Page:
Frontliners hit with COVID-19 draws questions on safety and equipment

May. 27, 2020

Photo from Department of Health’s Facebook page

DAVAO CITY, Philippines – A total of 28 health frontliners and staff of the Southern Philippines Medical Center (SPMC) has fallen ill of coronavirus disease (COVID-19), their report said Monday.

SPMC Chief of Medical Staff Dr. Ricardo Audan said in their online press briefing that of the 28 cases, 13 are doctors, seven nurses, and six are administrative staff. Four of them are currently admitted to the hospital, while seven are placed in a quarantine facility in Queensland, Matina Aplaya.

Audan noted that 15 of these cases have recovered, while two have died.

SPMC has tested its 1,661 health workers and staff, and 440 test results are still pending.

The World Health Organization in April has expressed alarm on the high incidence of infection among healthcare workers in the Philippines.

The Department of Health (DOH) reported as of May 26 that 2,437 health workers nationwide have been infected with COVID-19, and 1,193 have recovered and 31 dead. 23 doctors have died nationwide.

Improper use or lack of correct PPE?

The DOH is looking at possible factors for the spread of infection among frontliners, and point out the shortage of personal protective gear (PPE), its improper use and disposal, and the increasing number of COVID-19 cases overwhelming the healthcare system as factors.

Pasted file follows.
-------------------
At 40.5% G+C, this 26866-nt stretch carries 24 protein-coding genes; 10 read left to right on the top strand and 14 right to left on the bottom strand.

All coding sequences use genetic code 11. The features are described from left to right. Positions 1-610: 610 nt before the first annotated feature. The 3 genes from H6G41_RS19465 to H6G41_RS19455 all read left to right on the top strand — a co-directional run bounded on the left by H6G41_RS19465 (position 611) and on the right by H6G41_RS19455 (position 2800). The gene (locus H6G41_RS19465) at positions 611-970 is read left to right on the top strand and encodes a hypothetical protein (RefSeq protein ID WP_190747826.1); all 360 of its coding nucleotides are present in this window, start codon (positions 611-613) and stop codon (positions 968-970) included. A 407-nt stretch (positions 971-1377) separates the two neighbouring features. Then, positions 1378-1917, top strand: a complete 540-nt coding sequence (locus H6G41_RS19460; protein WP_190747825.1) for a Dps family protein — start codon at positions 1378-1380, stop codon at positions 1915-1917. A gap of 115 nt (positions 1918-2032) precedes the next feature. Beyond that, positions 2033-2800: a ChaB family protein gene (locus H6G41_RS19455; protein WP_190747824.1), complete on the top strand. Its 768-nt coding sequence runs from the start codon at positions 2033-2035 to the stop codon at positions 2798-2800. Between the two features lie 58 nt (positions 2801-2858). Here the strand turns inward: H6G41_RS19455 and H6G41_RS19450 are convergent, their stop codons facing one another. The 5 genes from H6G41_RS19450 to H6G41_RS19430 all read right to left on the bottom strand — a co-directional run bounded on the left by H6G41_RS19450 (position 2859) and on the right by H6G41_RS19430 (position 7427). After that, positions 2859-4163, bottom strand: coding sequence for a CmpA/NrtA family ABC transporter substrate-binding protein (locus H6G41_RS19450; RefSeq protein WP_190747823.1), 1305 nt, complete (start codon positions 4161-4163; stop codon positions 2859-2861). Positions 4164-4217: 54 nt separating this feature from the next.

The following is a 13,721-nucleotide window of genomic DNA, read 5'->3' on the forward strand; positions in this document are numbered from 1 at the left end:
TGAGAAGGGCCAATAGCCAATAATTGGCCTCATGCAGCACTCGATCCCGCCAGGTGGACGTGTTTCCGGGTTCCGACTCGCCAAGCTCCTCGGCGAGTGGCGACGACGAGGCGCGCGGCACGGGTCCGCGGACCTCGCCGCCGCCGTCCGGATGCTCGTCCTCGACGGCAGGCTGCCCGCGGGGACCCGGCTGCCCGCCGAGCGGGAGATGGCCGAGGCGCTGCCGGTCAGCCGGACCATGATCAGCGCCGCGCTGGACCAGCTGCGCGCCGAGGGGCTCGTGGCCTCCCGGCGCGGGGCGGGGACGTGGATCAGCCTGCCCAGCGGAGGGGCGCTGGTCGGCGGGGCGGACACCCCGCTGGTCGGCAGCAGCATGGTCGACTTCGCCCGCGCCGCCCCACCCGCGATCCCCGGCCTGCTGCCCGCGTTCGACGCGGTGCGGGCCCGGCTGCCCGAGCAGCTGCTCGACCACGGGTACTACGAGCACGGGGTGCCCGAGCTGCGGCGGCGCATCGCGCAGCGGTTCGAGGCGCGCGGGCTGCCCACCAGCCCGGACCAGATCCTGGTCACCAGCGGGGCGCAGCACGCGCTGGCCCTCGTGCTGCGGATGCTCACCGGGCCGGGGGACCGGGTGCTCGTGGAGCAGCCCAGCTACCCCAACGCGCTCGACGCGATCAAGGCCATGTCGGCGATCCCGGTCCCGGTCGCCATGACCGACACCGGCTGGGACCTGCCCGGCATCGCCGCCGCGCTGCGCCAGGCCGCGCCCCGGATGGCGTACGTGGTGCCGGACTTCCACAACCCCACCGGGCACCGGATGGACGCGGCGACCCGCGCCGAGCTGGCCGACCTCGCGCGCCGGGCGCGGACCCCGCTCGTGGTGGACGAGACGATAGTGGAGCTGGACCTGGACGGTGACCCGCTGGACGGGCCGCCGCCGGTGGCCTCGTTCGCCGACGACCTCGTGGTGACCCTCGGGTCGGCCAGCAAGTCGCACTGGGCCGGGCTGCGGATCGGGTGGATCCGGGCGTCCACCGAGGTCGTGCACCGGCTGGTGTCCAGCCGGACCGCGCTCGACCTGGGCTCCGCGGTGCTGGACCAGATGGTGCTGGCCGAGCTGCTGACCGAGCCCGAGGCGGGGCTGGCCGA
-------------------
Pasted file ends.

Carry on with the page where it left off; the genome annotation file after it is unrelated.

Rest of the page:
“We are very strict in terms of PPEs. However, we are looking into the doffing of the personal protective equipment. As they remove the PPE, disinfection should be done in every movement and there should be a spotter for that,” Audan explained.

Audan also cited the possibility of precautionary health protocols not religiously practiced once they leave the hospital and stayed in homes or facilities.

The Coalition for People’s Right to Health pointed out the shortage of correct PPE’s and improper donning procedures as possible reasons for infection in healthcare workers.

The health group cited the scarcity of N95 masks, and that the KN95 masks that are widely used may not confer the same level of protection.

“Fit test and seal check is a part of the donning procedure to ensure that there is no leakage infiltration of the virus for health workers at risk for exposure,” the group added.

Meanwhile, Audan revealed six nurses have resigned from the hospital in the months of March and April, most of them citing personal reasons such as the need to attend to their families first. But Audan noted they had new hiring that replaced the nurses. (

comments powered by Disqus